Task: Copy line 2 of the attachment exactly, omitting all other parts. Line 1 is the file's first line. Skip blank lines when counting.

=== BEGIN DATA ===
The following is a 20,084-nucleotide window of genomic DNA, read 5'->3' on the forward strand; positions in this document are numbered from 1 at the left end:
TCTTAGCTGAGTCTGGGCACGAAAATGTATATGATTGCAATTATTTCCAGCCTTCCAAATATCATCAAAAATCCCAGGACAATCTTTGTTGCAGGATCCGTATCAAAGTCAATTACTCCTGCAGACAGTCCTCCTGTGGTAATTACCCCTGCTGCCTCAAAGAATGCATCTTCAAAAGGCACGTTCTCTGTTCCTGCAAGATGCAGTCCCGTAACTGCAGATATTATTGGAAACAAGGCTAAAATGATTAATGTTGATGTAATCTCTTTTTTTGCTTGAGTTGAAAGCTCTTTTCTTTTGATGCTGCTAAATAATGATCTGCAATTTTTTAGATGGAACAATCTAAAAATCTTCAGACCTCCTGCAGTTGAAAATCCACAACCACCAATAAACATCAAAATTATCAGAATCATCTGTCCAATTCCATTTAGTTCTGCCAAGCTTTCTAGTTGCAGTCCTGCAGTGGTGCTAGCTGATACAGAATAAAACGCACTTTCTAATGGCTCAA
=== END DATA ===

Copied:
TCTTAGCTGAGTCTGGGCACGAAAATGTATATGATTGCAATTATTTCCAGCCTTCCAAATATCATCAAAAATCCCAGGACAATCTTTGTTGCAGGATCCGTATCAAAGTCAATTACTCCTGCAGACAGTCCTCCTGTGGTAATTACCCCTGCTGCCTCAAAGAATGCATCTTCAAAAGGCACGTTCTCTGTTCCTGCAAGATGCAGTCCCGTAACTGCAGATATTATTGGAAACAAGGCTAAAATGATTAATGTTGATGTAATCTCTTTTTTTGCTTGAGTTGAAAGCTCTTTTCTTTTGATGCTGCTAAATAATGATCTGCAATTTTTTAGATGGAACAATCTAAAAATCTTCAGACCTCCTGCAGTTGAAAATCCACAACCACCAATAAACATCAAAATTATCAGAATCATCTGTCCAATTCCATTTAGTTCTGCCAAGCTTTCTAGTTGCAGTCCTGCAGTGGTGCTAGCTGATACAGAATAAAACGCACTTTCTAATGGCTCAA